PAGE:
However, in traditional Chinese culture, tiger is also a lucky symbol. It is a sorrowful pity for all the people that love tigers.
That book also says cats are good for people because they eat rats. The Tiger for the Bai Ethnic Minority People The tiger is widely adored by the Bai ethnic minority people in Yunnan Province, for whom hunting tigers is strictly forbidden.
It chases away the so-called "three disasters": fire, thieves and ghosts. In Chinese astrologythe star Alpha of the Great Bear constellation gave birth to the first tiger. What's more, the totem of admiration and the legends about the tiger have become a link connecting nature, God and man perfectly as one, having a substantial influence on traditional Chinese culture.
From this we can see how powerful a tiger is: it can catch boars as easily as a cat can catch rats. The Tiger for the Tujia Ethnic Minority People The Tujia ethnic minority people, living in Hunan Province, west of Hubei Province and east of Sichuan Province, consider themselves to be the descendants of white tigers, and lots of intriguing legends of white tigers can be heard in their living areas.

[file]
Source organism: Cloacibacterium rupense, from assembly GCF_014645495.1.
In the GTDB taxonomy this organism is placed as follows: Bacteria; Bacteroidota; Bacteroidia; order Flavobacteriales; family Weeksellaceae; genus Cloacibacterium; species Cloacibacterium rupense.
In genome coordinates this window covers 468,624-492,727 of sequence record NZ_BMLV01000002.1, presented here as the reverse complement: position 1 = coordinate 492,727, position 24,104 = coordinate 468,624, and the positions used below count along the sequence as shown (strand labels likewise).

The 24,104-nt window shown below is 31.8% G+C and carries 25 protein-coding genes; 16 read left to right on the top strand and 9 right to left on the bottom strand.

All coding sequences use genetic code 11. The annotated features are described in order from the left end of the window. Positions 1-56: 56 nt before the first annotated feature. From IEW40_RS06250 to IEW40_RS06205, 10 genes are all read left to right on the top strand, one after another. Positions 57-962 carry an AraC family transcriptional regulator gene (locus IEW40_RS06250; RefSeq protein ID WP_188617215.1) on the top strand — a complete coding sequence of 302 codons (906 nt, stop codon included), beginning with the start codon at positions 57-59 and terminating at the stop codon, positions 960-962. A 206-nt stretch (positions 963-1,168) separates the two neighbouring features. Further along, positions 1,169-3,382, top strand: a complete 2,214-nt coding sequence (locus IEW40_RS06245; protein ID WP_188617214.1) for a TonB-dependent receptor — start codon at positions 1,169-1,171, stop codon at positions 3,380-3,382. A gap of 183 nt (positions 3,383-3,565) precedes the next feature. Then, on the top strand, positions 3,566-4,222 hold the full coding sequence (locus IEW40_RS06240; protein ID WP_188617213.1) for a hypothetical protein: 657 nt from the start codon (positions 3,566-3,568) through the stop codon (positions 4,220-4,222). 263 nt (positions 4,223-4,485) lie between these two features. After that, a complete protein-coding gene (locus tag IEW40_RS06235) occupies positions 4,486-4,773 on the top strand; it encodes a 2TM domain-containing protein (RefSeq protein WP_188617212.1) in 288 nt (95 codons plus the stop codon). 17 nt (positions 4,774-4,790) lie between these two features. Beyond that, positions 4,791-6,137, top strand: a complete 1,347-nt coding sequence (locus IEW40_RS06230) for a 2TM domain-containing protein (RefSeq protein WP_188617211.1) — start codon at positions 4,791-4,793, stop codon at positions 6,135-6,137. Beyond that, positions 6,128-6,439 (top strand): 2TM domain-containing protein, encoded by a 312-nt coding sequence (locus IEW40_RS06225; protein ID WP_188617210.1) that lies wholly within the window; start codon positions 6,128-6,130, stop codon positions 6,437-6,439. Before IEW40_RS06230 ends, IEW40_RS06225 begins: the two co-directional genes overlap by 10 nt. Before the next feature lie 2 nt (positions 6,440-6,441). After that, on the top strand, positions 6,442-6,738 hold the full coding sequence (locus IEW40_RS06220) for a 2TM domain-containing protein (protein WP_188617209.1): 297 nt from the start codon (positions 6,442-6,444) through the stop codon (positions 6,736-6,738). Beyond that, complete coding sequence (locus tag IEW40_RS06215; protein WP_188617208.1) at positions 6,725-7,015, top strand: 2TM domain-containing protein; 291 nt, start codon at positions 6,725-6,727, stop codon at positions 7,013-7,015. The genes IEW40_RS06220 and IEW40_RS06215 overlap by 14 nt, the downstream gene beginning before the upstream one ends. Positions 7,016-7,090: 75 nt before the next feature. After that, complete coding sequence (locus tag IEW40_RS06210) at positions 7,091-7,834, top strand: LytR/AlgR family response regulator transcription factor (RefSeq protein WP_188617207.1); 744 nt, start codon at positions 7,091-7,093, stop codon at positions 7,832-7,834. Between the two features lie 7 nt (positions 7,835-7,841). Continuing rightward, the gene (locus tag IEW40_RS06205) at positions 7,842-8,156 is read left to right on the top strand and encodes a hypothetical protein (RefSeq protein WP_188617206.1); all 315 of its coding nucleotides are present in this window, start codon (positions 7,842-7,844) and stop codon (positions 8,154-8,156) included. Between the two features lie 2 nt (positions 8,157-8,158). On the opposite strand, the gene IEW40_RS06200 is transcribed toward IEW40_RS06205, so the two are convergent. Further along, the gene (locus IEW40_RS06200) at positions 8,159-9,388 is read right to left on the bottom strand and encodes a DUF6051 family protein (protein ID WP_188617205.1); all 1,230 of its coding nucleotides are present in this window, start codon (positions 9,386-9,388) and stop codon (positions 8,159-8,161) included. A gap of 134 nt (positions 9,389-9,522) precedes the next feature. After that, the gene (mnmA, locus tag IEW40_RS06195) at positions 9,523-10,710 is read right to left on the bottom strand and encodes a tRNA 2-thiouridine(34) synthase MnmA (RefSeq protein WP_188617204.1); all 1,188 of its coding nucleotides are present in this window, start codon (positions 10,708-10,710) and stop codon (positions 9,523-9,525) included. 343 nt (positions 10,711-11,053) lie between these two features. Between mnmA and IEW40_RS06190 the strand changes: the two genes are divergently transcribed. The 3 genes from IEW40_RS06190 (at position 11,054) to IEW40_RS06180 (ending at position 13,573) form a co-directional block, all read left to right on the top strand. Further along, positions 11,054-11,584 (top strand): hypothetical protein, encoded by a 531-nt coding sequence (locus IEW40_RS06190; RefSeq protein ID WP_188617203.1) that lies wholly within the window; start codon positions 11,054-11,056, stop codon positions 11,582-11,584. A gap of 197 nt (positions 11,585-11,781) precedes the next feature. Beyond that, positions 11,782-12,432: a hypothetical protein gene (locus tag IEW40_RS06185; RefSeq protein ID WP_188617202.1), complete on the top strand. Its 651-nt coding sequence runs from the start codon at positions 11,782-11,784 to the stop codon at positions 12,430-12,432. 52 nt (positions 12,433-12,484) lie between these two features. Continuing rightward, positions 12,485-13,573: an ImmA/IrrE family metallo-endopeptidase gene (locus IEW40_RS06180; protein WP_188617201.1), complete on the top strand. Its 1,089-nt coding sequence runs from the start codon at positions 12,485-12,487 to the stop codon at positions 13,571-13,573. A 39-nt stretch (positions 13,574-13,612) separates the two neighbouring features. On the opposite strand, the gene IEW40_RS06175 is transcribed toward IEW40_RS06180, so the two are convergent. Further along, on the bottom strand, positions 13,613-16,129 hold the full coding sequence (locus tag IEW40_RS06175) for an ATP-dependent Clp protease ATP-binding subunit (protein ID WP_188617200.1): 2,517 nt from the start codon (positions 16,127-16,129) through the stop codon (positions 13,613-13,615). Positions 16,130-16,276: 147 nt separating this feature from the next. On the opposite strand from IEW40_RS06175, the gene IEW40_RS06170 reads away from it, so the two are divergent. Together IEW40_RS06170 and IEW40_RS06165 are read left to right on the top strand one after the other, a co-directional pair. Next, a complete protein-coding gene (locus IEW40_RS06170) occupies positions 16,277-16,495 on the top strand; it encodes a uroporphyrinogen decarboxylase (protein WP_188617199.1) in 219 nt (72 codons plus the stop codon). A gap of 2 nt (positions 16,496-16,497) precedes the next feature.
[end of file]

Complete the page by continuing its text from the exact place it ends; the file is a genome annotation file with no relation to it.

The tiger is the most representative animal in nature, and it is admired as a god by the whole Chinese nation.
The seven—colored tiger painting, well preserved in the Mogao Grottoes in Dunhuang, Gansu Province, is a masterpiece of Chinese art. The Tiger is the third animal in the year animal Zodiac. In the epic poetry Meige created by the Yi ethnic minority, the Tiger is considered to be the creator of the sun, the moon, the wind, the rain, and even the thunder.
Image of the Tiger in Chinese Culture The Chinese people express their adoration, sentimental attachment, and wishes by using the image of the tiger, even placing their spiritual sustenance on the tiger.